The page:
Following Hurricane Katrina in 2005, several thousand Latter-day Saint volunteers from South Carolina and other areas, went to Louisiana and Mississippi. Many of them taking time out of their jobs or came down on the weekends to help anyone needing assistance.[18]

In 1996, the LDS Church authorized $100,000 and service to help rebuild 28 of the predominantly black churches across the South (including in South Carolina) that burned in the previous 18 months. These funds were divided according to need.[19]

In 1996, the LDS Church donated 41,000 pounds of food to the Crisis Ministries Center in the Charleston area.[20]

South Carolina LDS membership history

Membership history[edit]

Year LDS Membership
1900 1,200
1930 3,343
1974 10,755
1980 17,012
1990 23,731
1999 27,399
2007 36,141


South Carolina’s first stake was created in Columbia on October 19, 1947. It included the entire state with wards in Columbia, Greenville, Charleston, Gaffney, Hartsville, Ridgeway, and Spartanburg. Its branches included Augusta (Georgia), Sumter, Society Hill, Winnsboro, and Darlington.

The South Carolina West Stake (Later known as Greenville South Carolina East Stake), was organized 1963. In 1968, the South Carolina East Stake was organized which later became known as the Florence South Carolina Stake. The Charleston Stake was then organized in 1972.

Stake Organized
Charleston South Carolina August 20, 1972
Columbia South Carolina October 19, 1947
Florence South Carolina February 5, 1978
Greenville South Carolina November 19, 1972
Greenville South Carolina East November 16, 2003
West Columbia South Carolina February 3, 2002
  • Charleston South Carolina Stake - Originally named Charleston Stake when organized in 1972.
  • Columbia South Carolina Stake - Originally named South Carolina Stake (S.C., Georgia)
  • Florence South Carolina - Originally named South Carolina East (South Carolina) when it was organized on April 21, 1968. The name was then changed to the Columbia South Carolina East Stake. It was finally reorganized and named the Florence South Carolina on February 5, 1978.
  • Greenville South Carolina - Originally named Greenville Stake when it was organized in 1972.
  • Greenville South Carolina East - Originally named South Carolina West (S.C, N.C.) when it was organized on January 37, 1963. It was then reorganized and named the Greenville South Carolina East Stake on November 16, 2003.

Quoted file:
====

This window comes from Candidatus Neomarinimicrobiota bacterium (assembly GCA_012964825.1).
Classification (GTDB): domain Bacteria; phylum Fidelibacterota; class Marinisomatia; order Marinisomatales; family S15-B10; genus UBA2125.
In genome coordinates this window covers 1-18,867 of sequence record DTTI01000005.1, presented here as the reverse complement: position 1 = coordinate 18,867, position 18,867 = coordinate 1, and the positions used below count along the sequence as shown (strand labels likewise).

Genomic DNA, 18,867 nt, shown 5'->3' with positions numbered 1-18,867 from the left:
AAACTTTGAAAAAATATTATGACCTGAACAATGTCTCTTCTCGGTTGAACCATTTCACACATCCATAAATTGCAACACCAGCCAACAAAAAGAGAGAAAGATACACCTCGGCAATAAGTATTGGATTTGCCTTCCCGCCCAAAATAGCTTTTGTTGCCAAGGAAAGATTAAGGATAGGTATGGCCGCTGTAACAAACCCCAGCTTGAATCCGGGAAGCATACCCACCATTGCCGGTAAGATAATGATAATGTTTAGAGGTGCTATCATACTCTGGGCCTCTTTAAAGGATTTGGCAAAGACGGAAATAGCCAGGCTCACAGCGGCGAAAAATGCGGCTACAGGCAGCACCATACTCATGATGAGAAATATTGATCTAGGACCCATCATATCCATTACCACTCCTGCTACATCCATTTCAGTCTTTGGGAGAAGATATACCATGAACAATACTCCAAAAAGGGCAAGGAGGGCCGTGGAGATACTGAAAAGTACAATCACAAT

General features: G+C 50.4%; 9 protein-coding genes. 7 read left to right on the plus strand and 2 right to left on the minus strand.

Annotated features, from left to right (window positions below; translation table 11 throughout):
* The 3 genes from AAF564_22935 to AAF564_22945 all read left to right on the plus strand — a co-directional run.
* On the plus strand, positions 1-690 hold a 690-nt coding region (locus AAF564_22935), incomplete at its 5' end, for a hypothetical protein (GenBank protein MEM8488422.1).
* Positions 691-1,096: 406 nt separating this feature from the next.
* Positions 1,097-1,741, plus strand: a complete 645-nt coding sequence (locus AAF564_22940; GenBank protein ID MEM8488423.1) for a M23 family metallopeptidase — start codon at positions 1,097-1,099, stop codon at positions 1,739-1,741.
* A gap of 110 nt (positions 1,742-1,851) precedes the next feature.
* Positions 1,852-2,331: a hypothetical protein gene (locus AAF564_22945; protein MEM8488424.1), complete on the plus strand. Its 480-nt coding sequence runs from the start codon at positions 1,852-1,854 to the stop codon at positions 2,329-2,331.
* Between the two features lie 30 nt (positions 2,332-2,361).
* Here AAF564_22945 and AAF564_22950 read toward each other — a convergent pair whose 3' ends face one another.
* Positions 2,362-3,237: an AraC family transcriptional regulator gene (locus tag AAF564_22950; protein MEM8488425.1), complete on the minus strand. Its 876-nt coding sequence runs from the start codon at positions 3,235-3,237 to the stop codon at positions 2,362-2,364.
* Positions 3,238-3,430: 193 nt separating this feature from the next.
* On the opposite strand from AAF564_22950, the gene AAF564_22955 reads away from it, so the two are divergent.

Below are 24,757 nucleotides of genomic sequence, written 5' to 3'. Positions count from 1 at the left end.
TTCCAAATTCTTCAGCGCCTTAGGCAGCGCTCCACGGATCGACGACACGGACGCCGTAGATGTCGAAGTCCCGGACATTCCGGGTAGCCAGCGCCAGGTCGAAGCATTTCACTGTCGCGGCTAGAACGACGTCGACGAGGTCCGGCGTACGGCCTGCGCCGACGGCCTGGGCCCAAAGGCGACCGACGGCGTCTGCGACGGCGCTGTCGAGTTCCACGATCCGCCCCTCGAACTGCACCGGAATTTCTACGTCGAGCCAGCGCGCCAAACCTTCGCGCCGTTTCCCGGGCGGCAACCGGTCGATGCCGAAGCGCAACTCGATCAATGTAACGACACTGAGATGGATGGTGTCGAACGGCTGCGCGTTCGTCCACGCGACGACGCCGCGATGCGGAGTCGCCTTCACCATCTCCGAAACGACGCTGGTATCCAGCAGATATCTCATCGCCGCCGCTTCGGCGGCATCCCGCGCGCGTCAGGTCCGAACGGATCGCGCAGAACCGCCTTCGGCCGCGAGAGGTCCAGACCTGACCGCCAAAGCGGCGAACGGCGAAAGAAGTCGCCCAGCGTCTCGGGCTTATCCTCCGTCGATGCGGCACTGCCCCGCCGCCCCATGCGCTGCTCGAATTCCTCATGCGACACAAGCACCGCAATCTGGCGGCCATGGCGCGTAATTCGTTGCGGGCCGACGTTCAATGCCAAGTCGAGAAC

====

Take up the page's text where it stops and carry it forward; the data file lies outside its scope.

South Carolina was originally part Southern States Mission when it was opened in 1876. In June 1971, the Southern States mission was divided and renamed the Georgia-South Carolina Mission. On June 20, 1974, it was renamed the Georgia Atlanta Mission in accordance to the new church naming policy for missions. On July 1, 1975, the South Carolina Columbia Mission was organized.


On 16 October 1999 the Columbia South Carolina Temple was dedicated by President Gordon B. Hinckley.

Columbia South Carolina.jpg

62. Columbia South Carolina edit


Hopkins, South Carolina, US
11 September 1998
16 October 1999 by Gordon B. Hinckley
33°57′34.69679″N 80°53′38.33159″W / 33.9596379972°N 80.8939809972°W / 33.9596379972; -80.8939809972 (Columbia South Carolina Temple)
10,700 sq ft (990 m2) and 71 ft (22 m) high on a 3.6 acre (1.5 ha) site
Classic modern, single-spire design - designed by Mike Watson

See also[edit]


  1. ^ South Carolina Stakes.LDS Stake & Ward Web Sites
  2. ^ a b LDS Meetinghouse Locator
  3. ^ LDS Newsroom (Statistical Information)
  4. ^ a b Jenson, Andrew. Encyclopedic History of the Church of Jesus Christ of Latter-day Saints. Deseret News Publishing Company
  5. ^ Prophecy preceeded [sic] conflict by 28 years.Deseret Church News.Saturday, June 19, 1993
  6. ^ City of prophecy. Church News, February 19, 2005.
  7. ^ LaMar C. Berret, History of the Southern States Mission 1831-1861,thesis 1960.
  8. ^ Tate, Lucille C., LeGrande Richards: Beloved Apostle (Salt Lake City: Bookcraft, 1982) p. 169
  9. ^ Encyclopedia of Latter-day Saint History, p. 1165
  10. ^ a b Deseret Morning News.2008 Church Almanac.
  11. ^ Hospitable South welcomes Church leader. Church News, November 27, 2004
  12. ^ Fury of Hurricane Hugo unites LDS in midst of overwhelming ruin. Church News, September 30, 1989
  13. ^ After the storm's fury: members rally to offer comfort and support. Church News, November 11, 1989
  14. ^ Members provide outpouring of help. Church News, September 12, 1992
  15. ^ 6,000 ease aftermath of flooding. Church News, July 30, 1994
  16. ^ LDS render service in wake of Opal's rage. Church News, October 14, 1995
  17. ^ Hurricane Jeanne adds to members' storm misery. Church News, October 2, 2004
  18. ^ [1]
  19. ^ Helping rebuild burned chapels. Church News, November 9, 1996
  20. ^ Rescue program given food. Church News, November 16, 1996

Further reading[edit]

External links[edit]